Preventing Medical Mistakes

The Early Show, medical correspondent Dr. Emily Senay says seniors mistakenly taking prescription drugs is a very common problem
CBS/The Early Show
A new study finds that for the elderly, many adverse reactions occurring as a result of errors in taking prescription drugs are preventable.

Early Show medical correspondent Dr. Emily Senay says seniors mistakenly taking prescription drugs is a very common problem.

It's estimated that more than 90 percent of people aged 65 years or older use at least one medication per week. More than 40 percent use five or more different medications each week; 12 percent use 10 or more different medications per week.

The American Medical Association researchers wanted to find the number of mistakes that were made by doctors and patients when prescribing and following instructions for medications.

Dr. Senay says the research found more than 1,500 adverse drug events among 28,000 Medicare-enrolled HMO members. The researches also discovered 190,000 errors were committed annually among the 38 million people on Medicare.

Some of the errors were mistakes made by doctors in prescribing, such as failure to note allergic reactions or harmful drug interactions. Other errors were patient errors, such as not following instruction or noting the warnings.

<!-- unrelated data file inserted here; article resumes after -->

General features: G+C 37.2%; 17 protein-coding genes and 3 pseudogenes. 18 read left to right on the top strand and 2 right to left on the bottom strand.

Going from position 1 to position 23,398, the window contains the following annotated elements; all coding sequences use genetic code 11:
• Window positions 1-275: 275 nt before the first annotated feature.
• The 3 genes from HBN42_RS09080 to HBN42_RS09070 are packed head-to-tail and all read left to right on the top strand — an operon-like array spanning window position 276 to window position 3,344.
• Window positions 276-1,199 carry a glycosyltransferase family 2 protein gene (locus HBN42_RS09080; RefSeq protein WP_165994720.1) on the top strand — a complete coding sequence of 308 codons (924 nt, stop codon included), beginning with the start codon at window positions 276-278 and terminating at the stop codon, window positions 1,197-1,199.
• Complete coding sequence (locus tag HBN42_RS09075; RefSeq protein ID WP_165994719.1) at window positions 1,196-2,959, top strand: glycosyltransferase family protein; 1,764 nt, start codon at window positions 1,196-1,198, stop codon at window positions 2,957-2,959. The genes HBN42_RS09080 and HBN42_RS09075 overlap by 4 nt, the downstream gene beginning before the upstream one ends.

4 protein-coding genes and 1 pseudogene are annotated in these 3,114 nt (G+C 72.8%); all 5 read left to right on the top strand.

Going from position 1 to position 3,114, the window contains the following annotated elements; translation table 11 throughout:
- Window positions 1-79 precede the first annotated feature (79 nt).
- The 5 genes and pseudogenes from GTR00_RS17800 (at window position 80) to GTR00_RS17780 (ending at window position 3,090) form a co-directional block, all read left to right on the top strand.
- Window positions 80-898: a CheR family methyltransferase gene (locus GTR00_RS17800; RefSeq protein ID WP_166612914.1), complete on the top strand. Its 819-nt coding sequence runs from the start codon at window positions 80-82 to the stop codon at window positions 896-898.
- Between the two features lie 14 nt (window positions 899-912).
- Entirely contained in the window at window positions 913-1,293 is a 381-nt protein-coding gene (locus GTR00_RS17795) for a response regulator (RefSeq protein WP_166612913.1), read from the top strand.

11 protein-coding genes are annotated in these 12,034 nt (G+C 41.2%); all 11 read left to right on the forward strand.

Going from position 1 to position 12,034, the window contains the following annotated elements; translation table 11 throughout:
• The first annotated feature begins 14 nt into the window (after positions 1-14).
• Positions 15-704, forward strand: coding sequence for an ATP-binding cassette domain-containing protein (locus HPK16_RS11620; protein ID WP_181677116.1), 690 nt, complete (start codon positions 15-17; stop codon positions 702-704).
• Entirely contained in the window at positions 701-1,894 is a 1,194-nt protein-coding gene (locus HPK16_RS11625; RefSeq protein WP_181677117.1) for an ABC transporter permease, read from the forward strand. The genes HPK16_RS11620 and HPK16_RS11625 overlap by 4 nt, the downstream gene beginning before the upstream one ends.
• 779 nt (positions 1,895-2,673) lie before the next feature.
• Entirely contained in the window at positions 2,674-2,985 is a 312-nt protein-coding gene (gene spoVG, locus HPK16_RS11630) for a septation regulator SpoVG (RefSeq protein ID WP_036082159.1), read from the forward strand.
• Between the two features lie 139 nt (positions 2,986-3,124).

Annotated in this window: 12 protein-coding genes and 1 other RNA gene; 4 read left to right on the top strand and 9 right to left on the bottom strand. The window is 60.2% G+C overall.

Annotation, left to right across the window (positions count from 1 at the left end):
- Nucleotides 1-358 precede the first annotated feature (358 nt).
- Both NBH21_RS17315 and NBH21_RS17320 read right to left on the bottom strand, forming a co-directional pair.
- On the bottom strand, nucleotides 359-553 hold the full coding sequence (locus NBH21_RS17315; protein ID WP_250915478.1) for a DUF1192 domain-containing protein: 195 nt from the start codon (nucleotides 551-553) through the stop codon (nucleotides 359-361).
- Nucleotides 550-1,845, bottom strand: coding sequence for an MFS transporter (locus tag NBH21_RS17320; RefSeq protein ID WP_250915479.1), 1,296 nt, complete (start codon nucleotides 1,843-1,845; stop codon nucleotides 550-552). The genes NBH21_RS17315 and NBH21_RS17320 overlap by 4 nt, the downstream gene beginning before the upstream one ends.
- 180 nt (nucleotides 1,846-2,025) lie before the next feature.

Researchers say that more than a quarter of the errors were preventable and higher proportion of the most serious mistakes could have been prevented (Two out of five errors were rated serious, life-threatening, or fatal; 42 percent of those were judged preventable).

Most common medications linked to preventable drug errors were cardiovascular drugs, diuretics, antibiotics, non-narcotic painkillers and anti-clotting drugs, Dr. Senay says.

To prevent the mistakes from occurring, Dr. Senay recommends medical facilities use computerized prescription systems. She says if there's a system that contains patient records, then pharmacists and doctors can use it to avoid mistakes that result from known drug allergies or dangerous drug interactions. Computerized systems can also help doctors identify patents that may need closer monitoring and can avoid mistakes in deciphering handwritten prescriptions.

Tests to check how well a drug is working could also help avoid problems, said Dr. Senay. And better follow-up after a prescription is made can also help.

Patients need to educate themselves on the medications they are taking. They should know why they are taking it and when they should take it. She says while a doctor has a responsibility for communication medication information, the patient can also make an effort to read instructions and ask questions of their doctor or pharmacist if they're unsure of the medicine prescribed to them.

If a senior has trouble reading or understanding the issues, family members can get involved to make sure that mistakes aren't made.